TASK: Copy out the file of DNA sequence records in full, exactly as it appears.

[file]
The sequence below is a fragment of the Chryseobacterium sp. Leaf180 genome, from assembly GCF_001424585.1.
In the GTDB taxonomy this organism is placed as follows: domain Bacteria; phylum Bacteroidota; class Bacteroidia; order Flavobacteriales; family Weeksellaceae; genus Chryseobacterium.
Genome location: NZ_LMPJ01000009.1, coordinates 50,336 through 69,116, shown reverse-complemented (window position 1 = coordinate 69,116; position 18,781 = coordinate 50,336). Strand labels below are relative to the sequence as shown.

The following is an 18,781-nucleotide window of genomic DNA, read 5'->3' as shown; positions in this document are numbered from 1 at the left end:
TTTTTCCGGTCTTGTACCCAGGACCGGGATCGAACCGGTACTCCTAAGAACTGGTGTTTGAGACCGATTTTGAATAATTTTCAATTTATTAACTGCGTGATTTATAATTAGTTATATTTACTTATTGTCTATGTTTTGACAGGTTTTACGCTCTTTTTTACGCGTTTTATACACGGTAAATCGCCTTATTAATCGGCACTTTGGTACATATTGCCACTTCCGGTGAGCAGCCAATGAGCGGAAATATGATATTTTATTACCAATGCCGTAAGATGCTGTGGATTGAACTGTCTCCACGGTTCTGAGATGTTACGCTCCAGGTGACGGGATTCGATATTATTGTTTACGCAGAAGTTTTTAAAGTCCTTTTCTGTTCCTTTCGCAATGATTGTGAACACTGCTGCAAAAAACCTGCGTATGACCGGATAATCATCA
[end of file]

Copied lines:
The sequence below is a fragment of the Chryseobacterium sp. Leaf180 genome, from assembly GCF_001424585.1.
In the GTDB taxonomy this organism is placed as follows: domain Bacteria; phylum Bacteroidota; class Bacteroidia; order Flavobacteriales; family Weeksellaceae; genus Chryseobacterium.
Genome location: NZ_LMPJ01000009.1, coordinates 50,336 through 69,116, shown reverse-complemented (window position 1 = coordinate 69,116; position 18,781 = coordinate 50,336). Strand labels below are relative to the sequence as shown.

The following is an 18,781-nucleotide window of genomic DNA, read 5'->3' as shown; positions in this document are numbered from 1 at the left end:
TTTTTCCGGTCTTGTACCCAGGACCGGGATCGAACCGGTACTCCTAAGAACTGGTGTTTGAGACCGATTTTGAATAATTTTCAATTTATTAACTGCGTGATTTATAATTAGTTATATTTACTTATTGTCTATGTTTTGACAGGTTTTACGCTCTTTTTTACGCGTTTTATACACGGTAAATCGCCTTATTAATCGGCACTTTGGTACATATTGCCACTTCCGGTGAGCAGCCAATGAGCGGAAATATGATATTTTATTACCAATGCCGTAAGATGCTGTGGATTGAACTGTCTCCACGGTTCTGAGATGTTACGCTCCAGGTGACGGGATTCGATATTATTGTTTACGCAGAAGTTTTTAAAGTCCTTTTCTGTTCCTTTCGCAATGATTGTGAACACTGCTGCAAAAAACCTGCGTATGACCGGATAATCATCA